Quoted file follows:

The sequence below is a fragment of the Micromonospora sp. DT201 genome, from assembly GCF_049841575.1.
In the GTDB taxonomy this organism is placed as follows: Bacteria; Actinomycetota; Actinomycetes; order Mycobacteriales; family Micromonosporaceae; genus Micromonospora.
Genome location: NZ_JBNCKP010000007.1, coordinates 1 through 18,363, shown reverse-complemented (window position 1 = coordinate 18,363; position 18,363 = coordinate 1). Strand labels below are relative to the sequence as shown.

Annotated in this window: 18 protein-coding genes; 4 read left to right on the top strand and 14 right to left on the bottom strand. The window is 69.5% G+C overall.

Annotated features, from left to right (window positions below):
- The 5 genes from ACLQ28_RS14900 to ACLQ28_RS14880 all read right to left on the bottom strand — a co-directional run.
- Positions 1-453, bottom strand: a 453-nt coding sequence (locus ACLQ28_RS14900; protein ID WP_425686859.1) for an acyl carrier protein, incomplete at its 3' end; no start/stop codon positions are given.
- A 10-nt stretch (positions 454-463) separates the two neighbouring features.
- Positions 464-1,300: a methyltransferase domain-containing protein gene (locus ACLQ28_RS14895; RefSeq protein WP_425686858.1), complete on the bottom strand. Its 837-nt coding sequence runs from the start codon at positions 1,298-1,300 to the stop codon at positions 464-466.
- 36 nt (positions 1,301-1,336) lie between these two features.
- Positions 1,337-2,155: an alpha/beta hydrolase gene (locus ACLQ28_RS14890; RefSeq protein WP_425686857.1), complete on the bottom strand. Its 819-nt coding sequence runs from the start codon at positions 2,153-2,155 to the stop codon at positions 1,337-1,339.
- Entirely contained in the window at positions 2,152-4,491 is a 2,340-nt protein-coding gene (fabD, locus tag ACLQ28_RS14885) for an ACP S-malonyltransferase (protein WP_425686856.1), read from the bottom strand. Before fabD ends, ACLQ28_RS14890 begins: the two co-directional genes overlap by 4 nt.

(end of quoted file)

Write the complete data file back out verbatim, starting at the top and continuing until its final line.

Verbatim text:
The sequence below is a fragment of the Micromonospora sp. DT201 genome, from assembly GCF_049841575.1.
In the GTDB taxonomy this organism is placed as follows: Bacteria; Actinomycetota; Actinomycetes; order Mycobacteriales; family Micromonosporaceae; genus Micromonospora.
Genome location: NZ_JBNCKP010000007.1, coordinates 1 through 18,363, shown reverse-complemented (window position 1 = coordinate 18,363; position 18,363 = coordinate 1). Strand labels below are relative to the sequence as shown.

Annotated in this window: 18 protein-coding genes; 4 read left to right on the top strand and 14 right to left on the bottom strand. The window is 69.5% G+C overall.

Annotated features, from left to right (window positions below):
- The 5 genes from ACLQ28_RS14900 to ACLQ28_RS14880 all read right to left on the bottom strand — a co-directional run.
- Positions 1-453, bottom strand: a 453-nt coding sequence (locus ACLQ28_RS14900; protein ID WP_425686859.1) for an acyl carrier protein, incomplete at its 3' end; no start/stop codon positions are given.
- A 10-nt stretch (positions 454-463) separates the two neighbouring features.
- Positions 464-1,300: a methyltransferase domain-containing protein gene (locus ACLQ28_RS14895; RefSeq protein WP_425686858.1), complete on the bottom strand. Its 837-nt coding sequence runs from the start codon at positions 1,298-1,300 to the stop codon at positions 464-466.
- 36 nt (positions 1,301-1,336) lie between these two features.
- Positions 1,337-2,155: an alpha/beta hydrolase gene (locus ACLQ28_RS14890; RefSeq protein WP_425686857.1), complete on the bottom strand. Its 819-nt coding sequence runs from the start codon at positions 2,153-2,155 to the stop codon at positions 1,337-1,339.
- Entirely contained in the window at positions 2,152-4,491 is a 2,340-nt protein-coding gene (fabD, locus tag ACLQ28_RS14885) for an ACP S-malonyltransferase (protein WP_425686856.1), read from the bottom strand. Before fabD ends, ACLQ28_RS14890 begins: the two co-directional genes overlap by 4 nt.